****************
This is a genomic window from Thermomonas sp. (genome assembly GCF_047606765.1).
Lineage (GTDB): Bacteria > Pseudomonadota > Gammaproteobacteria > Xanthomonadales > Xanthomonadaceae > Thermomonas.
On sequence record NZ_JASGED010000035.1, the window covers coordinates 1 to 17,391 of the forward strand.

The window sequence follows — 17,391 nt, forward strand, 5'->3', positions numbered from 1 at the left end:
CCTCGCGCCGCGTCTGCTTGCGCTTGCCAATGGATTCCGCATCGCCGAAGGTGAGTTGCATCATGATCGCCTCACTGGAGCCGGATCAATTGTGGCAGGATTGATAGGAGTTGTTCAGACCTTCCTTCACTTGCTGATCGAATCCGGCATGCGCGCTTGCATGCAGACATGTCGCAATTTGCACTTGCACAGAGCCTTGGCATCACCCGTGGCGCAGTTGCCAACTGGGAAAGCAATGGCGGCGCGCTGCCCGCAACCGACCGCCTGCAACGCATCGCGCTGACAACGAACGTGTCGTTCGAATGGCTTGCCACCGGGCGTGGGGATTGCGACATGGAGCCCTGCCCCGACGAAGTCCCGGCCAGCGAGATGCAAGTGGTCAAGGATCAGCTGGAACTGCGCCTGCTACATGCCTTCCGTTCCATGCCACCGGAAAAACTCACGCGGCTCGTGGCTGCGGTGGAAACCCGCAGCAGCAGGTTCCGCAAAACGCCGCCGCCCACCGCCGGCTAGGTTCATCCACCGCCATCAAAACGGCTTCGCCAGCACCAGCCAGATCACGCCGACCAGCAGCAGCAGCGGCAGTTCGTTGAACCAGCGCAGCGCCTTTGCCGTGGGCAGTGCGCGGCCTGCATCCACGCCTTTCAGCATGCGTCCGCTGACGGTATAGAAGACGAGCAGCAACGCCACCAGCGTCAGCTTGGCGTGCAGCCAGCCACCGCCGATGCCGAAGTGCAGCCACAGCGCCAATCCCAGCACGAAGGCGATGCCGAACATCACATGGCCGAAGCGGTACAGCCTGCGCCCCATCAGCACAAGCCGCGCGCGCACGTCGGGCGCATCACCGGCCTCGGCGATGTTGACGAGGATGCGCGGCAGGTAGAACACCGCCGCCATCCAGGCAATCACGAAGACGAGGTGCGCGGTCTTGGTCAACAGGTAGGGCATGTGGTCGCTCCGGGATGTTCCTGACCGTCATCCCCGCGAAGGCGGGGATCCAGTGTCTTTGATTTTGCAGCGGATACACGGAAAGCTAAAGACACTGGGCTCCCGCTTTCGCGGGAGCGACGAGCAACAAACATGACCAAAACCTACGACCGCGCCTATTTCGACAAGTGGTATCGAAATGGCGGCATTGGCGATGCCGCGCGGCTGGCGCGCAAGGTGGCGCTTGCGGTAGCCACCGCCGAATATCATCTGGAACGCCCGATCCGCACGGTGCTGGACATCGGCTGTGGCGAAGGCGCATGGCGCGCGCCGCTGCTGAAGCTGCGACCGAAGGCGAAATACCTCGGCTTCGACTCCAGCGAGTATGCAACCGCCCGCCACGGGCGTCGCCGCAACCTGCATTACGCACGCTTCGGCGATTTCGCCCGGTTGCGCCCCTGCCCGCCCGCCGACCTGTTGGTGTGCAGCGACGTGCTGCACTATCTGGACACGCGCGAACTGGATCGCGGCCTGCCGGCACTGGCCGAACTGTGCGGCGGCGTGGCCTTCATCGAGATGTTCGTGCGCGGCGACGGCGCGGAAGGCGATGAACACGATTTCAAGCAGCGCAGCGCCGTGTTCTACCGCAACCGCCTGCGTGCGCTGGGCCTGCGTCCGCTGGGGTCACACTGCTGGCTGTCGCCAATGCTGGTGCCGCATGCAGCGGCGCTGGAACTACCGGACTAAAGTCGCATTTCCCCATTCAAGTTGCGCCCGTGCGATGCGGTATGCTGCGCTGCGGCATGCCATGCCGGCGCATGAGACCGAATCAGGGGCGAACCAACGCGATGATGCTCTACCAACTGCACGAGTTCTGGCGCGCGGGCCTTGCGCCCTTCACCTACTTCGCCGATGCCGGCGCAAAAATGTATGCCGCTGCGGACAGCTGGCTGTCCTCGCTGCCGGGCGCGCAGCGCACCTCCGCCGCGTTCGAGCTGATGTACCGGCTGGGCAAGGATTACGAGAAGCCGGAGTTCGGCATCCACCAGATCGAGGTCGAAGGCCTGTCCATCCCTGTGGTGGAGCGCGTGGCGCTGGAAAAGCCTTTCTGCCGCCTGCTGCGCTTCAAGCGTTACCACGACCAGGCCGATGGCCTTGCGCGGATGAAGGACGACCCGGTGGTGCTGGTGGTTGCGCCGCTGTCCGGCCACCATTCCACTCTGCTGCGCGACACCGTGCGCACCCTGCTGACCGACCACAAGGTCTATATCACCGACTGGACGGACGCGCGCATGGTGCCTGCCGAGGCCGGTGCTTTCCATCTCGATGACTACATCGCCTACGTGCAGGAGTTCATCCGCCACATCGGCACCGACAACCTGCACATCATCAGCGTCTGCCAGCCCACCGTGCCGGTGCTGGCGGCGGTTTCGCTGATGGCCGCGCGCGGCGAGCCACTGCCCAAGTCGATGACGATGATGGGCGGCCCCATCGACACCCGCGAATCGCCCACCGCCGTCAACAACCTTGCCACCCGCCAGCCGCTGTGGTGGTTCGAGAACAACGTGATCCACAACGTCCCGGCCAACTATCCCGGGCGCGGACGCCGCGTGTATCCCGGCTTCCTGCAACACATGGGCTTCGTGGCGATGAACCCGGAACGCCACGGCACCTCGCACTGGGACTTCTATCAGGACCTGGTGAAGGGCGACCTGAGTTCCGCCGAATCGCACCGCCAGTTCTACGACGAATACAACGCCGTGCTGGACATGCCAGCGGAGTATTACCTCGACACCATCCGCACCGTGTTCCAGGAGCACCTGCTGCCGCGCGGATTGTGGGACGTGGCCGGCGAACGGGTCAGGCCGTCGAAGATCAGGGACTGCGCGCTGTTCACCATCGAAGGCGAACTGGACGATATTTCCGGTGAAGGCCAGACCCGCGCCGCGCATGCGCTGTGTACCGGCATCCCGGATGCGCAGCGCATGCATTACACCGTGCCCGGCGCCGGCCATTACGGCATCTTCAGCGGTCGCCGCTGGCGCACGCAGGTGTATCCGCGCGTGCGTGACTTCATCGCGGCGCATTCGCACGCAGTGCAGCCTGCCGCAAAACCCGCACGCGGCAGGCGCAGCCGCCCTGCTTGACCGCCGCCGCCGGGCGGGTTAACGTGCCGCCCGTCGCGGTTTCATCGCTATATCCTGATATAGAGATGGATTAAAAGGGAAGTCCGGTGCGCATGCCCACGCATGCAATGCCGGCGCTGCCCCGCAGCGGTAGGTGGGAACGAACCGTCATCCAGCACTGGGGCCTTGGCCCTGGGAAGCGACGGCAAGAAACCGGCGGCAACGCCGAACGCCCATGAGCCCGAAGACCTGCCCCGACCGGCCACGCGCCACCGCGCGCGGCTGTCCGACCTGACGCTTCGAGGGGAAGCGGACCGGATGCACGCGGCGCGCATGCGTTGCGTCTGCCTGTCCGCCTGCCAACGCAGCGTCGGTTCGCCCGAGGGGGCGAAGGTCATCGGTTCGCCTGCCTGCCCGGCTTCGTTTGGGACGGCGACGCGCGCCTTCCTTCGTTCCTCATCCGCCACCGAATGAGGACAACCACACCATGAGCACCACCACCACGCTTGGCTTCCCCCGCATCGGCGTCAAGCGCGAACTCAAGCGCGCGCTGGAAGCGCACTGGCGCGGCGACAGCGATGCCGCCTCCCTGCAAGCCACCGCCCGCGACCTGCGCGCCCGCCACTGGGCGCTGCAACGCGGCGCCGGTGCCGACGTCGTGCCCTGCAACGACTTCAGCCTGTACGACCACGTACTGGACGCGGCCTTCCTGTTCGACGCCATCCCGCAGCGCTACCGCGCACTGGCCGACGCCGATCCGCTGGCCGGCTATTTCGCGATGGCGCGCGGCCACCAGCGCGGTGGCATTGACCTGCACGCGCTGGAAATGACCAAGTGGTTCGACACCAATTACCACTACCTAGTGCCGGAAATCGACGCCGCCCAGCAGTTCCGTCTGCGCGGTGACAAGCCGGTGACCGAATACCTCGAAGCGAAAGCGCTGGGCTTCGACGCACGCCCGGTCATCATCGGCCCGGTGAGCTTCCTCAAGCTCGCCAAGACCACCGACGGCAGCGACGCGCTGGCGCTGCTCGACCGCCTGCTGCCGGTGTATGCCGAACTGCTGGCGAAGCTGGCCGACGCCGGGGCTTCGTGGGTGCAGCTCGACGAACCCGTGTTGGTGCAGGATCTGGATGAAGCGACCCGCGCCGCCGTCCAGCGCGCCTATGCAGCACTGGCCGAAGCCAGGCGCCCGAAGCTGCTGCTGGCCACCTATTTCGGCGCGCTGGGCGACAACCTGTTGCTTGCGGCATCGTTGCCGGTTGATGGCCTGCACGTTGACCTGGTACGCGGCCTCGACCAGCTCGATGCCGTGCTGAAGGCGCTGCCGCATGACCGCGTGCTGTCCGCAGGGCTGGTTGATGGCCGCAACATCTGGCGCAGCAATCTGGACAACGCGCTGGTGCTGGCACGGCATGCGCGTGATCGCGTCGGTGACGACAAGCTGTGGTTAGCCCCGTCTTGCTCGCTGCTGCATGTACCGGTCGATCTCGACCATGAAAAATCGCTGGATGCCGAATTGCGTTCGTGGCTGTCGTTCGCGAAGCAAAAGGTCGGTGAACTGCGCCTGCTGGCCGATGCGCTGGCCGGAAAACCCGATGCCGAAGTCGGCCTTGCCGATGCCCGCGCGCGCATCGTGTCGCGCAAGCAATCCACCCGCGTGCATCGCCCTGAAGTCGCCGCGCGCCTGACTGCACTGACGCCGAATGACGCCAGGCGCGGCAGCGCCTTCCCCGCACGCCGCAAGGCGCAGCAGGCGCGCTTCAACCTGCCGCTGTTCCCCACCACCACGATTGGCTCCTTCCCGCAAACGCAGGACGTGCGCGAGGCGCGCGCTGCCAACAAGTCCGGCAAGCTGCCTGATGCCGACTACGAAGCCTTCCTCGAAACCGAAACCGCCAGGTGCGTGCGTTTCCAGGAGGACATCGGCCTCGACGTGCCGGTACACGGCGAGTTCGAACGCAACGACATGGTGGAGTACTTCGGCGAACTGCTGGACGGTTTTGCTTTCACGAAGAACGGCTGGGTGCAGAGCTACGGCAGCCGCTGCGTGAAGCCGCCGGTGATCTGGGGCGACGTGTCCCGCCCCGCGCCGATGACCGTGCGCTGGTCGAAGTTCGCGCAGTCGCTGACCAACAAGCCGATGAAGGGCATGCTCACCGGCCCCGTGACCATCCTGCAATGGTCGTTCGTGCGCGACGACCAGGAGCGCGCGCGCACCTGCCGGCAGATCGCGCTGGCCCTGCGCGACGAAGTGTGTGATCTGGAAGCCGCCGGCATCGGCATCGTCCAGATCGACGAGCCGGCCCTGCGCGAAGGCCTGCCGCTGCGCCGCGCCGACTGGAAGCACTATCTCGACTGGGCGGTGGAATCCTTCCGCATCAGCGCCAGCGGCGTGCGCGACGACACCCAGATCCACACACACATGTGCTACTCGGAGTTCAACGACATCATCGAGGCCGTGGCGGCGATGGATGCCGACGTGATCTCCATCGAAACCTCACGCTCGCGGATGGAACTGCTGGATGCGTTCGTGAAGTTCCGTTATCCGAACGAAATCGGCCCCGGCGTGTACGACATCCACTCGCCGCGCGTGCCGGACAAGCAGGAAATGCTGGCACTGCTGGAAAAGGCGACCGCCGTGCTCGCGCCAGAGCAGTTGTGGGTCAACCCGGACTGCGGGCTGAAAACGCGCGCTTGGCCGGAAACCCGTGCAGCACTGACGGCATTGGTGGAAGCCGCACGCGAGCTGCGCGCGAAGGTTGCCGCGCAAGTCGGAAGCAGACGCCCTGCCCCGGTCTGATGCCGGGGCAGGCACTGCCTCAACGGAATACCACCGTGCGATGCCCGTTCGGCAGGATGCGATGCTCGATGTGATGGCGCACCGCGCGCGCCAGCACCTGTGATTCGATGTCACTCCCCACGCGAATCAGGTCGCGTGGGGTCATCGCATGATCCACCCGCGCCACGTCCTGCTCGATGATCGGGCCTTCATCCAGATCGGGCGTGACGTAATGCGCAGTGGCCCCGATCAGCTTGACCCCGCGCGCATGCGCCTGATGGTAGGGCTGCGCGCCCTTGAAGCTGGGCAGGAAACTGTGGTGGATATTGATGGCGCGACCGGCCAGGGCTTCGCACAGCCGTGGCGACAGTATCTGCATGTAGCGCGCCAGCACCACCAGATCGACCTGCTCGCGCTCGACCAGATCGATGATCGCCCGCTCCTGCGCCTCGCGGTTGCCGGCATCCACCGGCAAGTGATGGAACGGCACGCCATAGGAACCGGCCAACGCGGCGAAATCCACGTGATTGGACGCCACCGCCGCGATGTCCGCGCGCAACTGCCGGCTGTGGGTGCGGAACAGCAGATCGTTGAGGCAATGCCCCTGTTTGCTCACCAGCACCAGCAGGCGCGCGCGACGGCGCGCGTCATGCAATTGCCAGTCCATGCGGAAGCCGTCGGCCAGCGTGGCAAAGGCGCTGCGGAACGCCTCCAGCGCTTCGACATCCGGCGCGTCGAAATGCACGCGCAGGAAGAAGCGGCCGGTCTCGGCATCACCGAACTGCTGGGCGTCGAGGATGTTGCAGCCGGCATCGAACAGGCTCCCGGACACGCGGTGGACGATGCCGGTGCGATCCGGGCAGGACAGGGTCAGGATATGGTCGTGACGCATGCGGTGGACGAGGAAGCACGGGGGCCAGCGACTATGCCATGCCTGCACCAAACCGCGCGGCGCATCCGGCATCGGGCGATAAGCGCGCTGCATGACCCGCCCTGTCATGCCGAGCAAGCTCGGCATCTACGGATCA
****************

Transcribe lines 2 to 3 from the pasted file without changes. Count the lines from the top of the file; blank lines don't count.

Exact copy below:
Lineage (GTDB): Bacteria > Pseudomonadota > Gammaproteobacteria > Xanthomonadales > Xanthomonadaceae > Thermomonas.
On sequence record NZ_JASGED010000035.1, the window covers coordinates 1 to 17,391 of the forward strand.